Page 87 - British Inquiry into Loss of RMS Titanic Day 27 - 31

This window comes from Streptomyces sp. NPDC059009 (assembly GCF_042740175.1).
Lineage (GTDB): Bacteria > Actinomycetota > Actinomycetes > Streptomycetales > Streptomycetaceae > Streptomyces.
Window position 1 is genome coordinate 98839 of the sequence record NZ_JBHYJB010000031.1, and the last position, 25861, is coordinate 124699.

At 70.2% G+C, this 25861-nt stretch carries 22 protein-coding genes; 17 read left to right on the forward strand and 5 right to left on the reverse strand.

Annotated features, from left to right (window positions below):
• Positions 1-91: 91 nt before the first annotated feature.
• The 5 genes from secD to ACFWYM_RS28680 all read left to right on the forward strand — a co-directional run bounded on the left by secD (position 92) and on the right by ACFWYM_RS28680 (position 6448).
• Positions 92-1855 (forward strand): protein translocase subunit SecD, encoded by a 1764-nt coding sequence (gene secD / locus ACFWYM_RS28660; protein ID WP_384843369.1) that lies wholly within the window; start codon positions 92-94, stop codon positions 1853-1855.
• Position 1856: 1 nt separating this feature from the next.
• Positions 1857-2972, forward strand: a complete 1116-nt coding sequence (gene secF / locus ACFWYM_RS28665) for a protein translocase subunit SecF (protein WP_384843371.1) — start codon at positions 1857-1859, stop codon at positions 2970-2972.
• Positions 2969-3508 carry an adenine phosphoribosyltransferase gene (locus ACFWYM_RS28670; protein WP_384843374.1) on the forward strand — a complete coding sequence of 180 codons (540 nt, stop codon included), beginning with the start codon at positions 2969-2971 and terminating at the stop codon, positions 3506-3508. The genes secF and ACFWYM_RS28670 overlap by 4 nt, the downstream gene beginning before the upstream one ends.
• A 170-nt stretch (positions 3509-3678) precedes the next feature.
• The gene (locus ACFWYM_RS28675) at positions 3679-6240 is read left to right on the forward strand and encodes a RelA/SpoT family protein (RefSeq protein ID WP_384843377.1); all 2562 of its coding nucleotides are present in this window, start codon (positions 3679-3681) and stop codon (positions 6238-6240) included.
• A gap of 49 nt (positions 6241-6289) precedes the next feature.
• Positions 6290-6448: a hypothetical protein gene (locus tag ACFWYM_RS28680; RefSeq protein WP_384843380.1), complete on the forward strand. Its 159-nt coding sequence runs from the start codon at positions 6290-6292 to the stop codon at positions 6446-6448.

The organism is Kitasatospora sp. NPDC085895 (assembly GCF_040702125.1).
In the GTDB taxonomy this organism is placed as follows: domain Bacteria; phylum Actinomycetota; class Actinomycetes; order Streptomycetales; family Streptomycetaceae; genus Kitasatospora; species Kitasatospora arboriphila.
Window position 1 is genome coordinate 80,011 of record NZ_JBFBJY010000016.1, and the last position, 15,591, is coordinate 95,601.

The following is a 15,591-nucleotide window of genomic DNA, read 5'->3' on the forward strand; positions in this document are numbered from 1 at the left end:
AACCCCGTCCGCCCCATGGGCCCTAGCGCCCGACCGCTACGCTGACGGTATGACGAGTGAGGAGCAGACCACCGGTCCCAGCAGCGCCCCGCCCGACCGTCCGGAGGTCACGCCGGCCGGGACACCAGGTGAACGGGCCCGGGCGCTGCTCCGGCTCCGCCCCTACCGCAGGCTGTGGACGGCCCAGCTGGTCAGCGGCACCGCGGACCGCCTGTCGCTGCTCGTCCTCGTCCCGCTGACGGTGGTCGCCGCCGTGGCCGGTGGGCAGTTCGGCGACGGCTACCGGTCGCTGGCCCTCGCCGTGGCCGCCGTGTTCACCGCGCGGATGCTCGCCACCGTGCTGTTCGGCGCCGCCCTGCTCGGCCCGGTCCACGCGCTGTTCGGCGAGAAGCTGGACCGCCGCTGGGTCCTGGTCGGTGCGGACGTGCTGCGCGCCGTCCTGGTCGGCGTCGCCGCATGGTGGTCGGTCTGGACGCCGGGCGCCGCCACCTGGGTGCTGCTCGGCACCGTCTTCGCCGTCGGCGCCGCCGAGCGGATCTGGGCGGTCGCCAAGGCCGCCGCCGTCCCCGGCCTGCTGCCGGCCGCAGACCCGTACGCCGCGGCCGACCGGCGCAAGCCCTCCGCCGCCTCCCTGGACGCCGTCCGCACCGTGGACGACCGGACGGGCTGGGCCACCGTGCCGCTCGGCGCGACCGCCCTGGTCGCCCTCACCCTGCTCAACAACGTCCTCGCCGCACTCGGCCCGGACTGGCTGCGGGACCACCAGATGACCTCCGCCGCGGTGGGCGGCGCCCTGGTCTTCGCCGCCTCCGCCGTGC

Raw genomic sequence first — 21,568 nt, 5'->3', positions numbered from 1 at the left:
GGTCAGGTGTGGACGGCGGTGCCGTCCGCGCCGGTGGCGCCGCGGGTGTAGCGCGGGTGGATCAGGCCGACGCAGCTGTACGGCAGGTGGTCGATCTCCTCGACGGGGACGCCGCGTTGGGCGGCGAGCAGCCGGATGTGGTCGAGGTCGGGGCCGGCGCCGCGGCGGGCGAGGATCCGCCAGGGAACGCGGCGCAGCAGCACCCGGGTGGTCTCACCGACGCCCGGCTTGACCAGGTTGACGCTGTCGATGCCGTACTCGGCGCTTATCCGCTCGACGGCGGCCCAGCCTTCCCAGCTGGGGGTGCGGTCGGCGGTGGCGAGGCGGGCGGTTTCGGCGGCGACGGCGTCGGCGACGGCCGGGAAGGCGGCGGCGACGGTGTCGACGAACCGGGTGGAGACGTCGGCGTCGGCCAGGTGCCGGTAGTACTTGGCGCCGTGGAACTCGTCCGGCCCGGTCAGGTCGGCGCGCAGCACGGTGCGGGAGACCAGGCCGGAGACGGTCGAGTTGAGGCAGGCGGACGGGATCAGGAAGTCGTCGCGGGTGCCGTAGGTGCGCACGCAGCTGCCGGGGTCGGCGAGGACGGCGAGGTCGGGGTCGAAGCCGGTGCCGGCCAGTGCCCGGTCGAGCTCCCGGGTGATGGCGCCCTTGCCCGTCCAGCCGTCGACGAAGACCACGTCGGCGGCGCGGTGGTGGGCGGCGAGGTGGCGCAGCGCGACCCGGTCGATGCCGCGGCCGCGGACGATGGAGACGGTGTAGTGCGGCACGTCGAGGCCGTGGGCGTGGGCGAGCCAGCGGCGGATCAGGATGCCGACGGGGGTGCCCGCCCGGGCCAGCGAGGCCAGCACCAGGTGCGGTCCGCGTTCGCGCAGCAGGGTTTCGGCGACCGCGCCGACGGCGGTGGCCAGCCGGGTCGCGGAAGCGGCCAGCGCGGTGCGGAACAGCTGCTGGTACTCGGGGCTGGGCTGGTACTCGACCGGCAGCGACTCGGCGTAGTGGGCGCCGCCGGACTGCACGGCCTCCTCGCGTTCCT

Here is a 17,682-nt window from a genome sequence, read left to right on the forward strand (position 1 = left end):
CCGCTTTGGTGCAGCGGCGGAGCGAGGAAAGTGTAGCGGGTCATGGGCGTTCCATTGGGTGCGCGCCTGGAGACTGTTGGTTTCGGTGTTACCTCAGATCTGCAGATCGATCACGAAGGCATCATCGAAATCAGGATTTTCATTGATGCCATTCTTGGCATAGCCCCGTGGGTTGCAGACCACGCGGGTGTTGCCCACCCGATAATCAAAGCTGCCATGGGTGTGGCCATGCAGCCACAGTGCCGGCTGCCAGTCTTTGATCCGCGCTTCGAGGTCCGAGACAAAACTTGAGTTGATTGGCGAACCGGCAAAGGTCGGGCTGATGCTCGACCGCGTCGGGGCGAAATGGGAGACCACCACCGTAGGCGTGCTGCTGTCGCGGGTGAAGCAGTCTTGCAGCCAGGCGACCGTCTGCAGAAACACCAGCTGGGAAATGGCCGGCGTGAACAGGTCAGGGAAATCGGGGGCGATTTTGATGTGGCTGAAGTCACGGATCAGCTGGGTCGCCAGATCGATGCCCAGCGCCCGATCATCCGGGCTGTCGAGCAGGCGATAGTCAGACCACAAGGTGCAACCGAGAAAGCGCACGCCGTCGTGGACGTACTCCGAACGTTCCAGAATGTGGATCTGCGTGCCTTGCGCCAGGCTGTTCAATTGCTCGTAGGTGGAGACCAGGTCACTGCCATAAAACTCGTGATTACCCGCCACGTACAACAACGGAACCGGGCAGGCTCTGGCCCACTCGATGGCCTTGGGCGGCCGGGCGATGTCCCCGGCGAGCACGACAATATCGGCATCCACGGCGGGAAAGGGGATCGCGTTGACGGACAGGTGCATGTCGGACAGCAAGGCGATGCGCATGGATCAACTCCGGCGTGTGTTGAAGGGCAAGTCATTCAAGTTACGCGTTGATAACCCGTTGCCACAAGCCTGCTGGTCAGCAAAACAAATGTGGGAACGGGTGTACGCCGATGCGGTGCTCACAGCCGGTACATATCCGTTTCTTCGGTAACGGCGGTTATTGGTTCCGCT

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9,500 cubic feet of lifeboat accommodation, they can carry 7,000 odd. I do not see, my Lord, that it is reasonable or justifiable to set up those two standards. There should be a standard of safety and stability and seaworthiness, and it should be the higher standard, and the higher standard should be insisted upon before a ship is cleared and passed by the Surveyors and the authorities of the Board of Trade. That, in a word, is the submission I want to make on this point. But there is something I should add. This Rule 12, the only statutory Rule, has been regarded for a long time as an obsolete Rule. This suggestion is put by the learned Attorney-General to Sir Walter Howell: “Is it an obsolete Rule?” and he admits it is an obsolete Rule. If the justification for not ordering sufficient lifeboats is “We looked after the safety of ships and their passengers in another way; we made good Rules as to watertight bulkheads,” then I am forced to make this answer: It cannot be said that the Board of Trade have made such provision. They have been content with this one statutory provision made in 1890, because, I take it, from the evidence, that it was in operation before Sir Edward Harland’s Committee made its Report. And it is now obsolete; it has been obsolete for many years. How does that justify the conduct of the Board of Trade in failing to provide lifeboats for all? They have not renewed that provision; they have not revised it or reviewed it; they have allowed the standard for the sufficiency of bulkheads to become obsolete, and, side by side with that, they have also failed to make adequate provision for life-saving appliances. Your Lordship has had your attention directed to what was done in foreign countries. Take the United States. I had an opportunity of referring your Lordship to the present provisions in the United States. I think they are reasonable, and I am going to ask your Lordship to recommend them as the result of this Enquiry to the Board of Trade, that is, to provide lifeboats, or life- saving apparatus, for all persons carried on board those ships, passengers and crew. The Commissioner: I suppose we are not to do that if we are satisfied that by doing it a greater danger will be created than will be averted. Mr. Scanlan: I sincerely hope your Lordship will not find it necessary to take that view. The Commissioner: I can contemplate what Sir Norman Hill told us, that you may get the ship into such a condition of congestion with lifeboats as to make it more dangerous than if there were no lifeboats at all. Mr. Scanlan: I am very indisposed to take the view of Sir Norman Hill, who, for all that he has said about being an expert, is merely a lawyer. The Commissioner: What do you say? Merely a lawyer? Mr. Scanlan: Insofar as the requisite knowledge to guide your Lordship in these matters is concerned, I ask your Lordship not to be, shall I say, led by lawyers in advising you as to what is practicable and safe to carry in the way of lifeboat accommodation. I would much rather impress upon your Lordship the view of Mr. Wilding, or the view of Mr. Sanderson, or the views of any of the other real experts we have had, especially the views of Mr. Carlisle, than the view given by Sir Norman Hill. What does Sir Norman Hill know in comparison with Mr. Wilding about the way in which the boat deck space on a ship like the “Titanic” could be utilised? Mr. Wilding said, “There is nothing in the engineering sense impracticable in putting on the boat deck of a ship like the ‘Titanic’ sufficient lifeboats for all carried - even for 3,500.” I got the same statement from Mr. Archer, of the Board of Trade, and you have had a chorus of real experts whose testimony is all to that effect, and in the face of such evidence as that I should hope your Lordship would not weaken the stringency of the provisions to be recommended on account of what may be said by this distinguished solicitor, who is also an expert when he goes to the Board of Trade. I was directing your Lordship’s attention to the provisions of other countries, and this is the last thing I have to say. Before the disaster took place, your Lordship will see on page 38 of this Memorandum the statutory requirements of America. For a ship of the size of the “Titanic” you
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